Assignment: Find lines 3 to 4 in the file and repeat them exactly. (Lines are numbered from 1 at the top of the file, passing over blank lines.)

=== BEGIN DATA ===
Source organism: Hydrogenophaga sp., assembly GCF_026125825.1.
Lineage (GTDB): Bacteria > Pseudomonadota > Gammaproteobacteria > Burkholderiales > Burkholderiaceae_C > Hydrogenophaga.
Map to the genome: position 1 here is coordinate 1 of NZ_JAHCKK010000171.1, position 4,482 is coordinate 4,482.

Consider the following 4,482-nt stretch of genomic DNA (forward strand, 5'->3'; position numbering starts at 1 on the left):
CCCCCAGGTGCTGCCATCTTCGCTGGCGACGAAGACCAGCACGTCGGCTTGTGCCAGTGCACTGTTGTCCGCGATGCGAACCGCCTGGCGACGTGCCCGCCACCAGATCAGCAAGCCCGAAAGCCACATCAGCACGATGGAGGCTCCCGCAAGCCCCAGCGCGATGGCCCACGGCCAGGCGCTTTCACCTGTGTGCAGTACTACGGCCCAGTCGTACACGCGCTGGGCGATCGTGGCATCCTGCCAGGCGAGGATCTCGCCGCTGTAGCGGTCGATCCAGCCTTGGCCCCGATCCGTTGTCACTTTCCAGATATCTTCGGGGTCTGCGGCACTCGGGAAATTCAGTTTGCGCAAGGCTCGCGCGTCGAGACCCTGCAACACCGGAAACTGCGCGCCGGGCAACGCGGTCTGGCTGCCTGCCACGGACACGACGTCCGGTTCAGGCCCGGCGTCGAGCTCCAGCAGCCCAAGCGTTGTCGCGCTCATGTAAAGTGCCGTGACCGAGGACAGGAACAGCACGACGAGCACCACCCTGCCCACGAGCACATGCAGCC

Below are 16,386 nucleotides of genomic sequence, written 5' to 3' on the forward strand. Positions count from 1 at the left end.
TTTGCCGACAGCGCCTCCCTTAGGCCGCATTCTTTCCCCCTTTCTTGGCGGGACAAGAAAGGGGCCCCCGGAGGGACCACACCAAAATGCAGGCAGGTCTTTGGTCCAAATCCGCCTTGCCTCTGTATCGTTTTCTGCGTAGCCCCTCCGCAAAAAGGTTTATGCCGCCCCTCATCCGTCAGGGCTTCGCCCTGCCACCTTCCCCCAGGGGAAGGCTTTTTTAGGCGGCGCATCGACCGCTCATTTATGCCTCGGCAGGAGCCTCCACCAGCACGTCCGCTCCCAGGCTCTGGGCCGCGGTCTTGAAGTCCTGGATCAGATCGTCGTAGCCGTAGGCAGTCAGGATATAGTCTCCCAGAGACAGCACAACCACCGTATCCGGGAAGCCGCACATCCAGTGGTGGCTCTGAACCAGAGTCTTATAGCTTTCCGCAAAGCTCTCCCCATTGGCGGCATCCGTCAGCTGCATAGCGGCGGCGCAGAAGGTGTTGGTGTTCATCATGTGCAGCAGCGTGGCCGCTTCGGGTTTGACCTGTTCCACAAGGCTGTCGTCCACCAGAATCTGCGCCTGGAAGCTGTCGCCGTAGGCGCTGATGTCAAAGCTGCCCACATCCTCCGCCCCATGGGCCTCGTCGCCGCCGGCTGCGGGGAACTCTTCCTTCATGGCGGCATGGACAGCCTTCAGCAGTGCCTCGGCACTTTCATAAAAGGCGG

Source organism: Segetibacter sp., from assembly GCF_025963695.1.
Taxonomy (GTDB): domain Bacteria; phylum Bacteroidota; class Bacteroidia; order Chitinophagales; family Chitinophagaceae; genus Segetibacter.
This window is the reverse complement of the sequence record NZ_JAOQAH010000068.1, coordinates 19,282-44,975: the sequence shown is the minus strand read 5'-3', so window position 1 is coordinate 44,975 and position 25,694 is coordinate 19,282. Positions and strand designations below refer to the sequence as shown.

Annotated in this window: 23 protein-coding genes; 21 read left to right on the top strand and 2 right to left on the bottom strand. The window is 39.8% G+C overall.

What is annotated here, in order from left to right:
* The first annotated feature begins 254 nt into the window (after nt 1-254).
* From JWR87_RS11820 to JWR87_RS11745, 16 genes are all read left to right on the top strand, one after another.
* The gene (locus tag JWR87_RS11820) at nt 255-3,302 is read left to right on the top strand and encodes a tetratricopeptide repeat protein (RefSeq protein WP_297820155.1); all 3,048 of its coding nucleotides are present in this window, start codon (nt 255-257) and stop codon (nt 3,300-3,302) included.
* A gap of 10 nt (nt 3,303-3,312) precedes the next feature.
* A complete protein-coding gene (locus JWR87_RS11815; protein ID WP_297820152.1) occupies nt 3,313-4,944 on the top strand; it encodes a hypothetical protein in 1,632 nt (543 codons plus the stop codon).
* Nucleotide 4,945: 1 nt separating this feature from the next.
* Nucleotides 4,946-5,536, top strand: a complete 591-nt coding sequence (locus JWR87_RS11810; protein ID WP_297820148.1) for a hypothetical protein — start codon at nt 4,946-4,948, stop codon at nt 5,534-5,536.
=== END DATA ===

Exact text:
Map to the genome: position 1 here is coordinate 1 of NZ_JAHCKK010000171.1, position 4,482 is coordinate 4,482.

Consider the following 4,482-nt stretch of genomic DNA (forward strand, 5'->3'; position numbering starts at 1 on the left):